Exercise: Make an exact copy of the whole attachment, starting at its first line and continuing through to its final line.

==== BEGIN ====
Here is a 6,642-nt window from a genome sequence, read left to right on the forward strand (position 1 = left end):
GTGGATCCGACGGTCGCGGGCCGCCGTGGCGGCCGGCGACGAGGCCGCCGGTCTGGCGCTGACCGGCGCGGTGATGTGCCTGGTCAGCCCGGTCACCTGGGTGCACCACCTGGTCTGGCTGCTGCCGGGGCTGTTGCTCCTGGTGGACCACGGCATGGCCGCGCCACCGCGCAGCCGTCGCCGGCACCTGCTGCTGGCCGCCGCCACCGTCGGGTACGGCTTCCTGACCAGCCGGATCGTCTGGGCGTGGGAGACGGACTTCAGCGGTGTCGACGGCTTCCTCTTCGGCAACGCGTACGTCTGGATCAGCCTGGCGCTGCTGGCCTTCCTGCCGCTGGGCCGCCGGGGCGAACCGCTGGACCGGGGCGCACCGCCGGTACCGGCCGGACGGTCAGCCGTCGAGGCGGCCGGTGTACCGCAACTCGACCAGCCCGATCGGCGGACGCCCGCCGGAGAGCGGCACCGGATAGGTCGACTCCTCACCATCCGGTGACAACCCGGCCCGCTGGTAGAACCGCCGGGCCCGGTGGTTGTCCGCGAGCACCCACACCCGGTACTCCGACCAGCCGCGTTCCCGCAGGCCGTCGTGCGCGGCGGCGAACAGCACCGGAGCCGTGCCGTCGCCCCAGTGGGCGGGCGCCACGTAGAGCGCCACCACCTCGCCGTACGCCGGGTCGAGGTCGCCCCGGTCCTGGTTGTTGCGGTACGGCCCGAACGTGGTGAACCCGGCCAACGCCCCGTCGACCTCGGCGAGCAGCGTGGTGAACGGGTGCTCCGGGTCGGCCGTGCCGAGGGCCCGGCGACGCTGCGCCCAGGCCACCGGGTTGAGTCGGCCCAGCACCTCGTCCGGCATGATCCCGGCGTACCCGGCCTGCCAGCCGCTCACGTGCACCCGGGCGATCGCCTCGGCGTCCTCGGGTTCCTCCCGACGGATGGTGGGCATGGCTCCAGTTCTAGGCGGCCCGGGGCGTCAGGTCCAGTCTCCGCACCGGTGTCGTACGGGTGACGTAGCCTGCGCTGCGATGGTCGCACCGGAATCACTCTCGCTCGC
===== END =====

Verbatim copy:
Here is a 6,642-nt window from a genome sequence, read left to right on the forward strand (position 1 = left end):
GTGGATCCGACGGTCGCGGGCCGCCGTGGCGGCCGGCGACGAGGCCGCCGGTCTGGCGCTGACCGGCGCGGTGATGTGCCTGGTCAGCCCGGTCACCTGGGTGCACCACCTGGTCTGGCTGCTGCCGGGGCTGTTGCTCCTGGTGGACCACGGCATGGCCGCGCCACCGCGCAGCCGTCGCCGGCACCTGCTGCTGGCCGCCGCCACCGTCGGGTACGGCTTCCTGACCAGCCGGATCGTCTGGGCGTGGGAGACGGACTTCAGCGGTGTCGACGGCTTCCTCTTCGGCAACGCGTACGTCTGGATCAGCCTGGCGCTGCTGGCCTTCCTGCCGCTGGGCCGCCGGGGCGAACCGCTGGACCGGGGCGCACCGCCGGTACCGGCCGGACGGTCAGCCGTCGAGGCGGCCGGTGTACCGCAACTCGACCAGCCCGATCGGCGGACGCCCGCCGGAGAGCGGCACCGGATAGGTCGACTCCTCACCATCCGGTGACAACCCGGCCCGCTGGTAGAACCGCCGGGCCCGGTGGTTGTCCGCGAGCACCCACACCCGGTACTCCGACCAGCCGCGTTCCCGCAGGCCGTCGTGCGCGGCGGCGAACAGCACCGGAGCCGTGCCGTCGCCCCAGTGGGCGGGCGCCACGTAGAGCGCCACCACCTCGCCGTACGCCGGGTCGAGGTCGCCCCGGTCCTGGTTGTTGCGGTACGGCCCGAACGTGGTGAACCCGGCCAACGCCCCGTCGACCTCGGCGAGCAGCGTGGTGAACGGGTGCTCCGGGTCGGCCGTGCCGAGGGCCCGGCGACGCTGCGCCCAGGCCACCGGGTTGAGTCGGCCCAGCACCTCGTCCGGCATGATCCCGGCGTACCCGGCCTGCCAGCCGCTCACGTGCACCCGGGCGATCGCCTCGGCGTCCTCGGGTTCCTCCCGACGGATGGTGGGCATGGCTCCAGTTCTAGGCGGCCCGGGGCGTCAGGTCCAGTCTCCGCACCGGTGTCGTACGGGTGACGTAGCCTGCGCTGCGATGGTCGCACCGGAATCACTCTCGCTCGC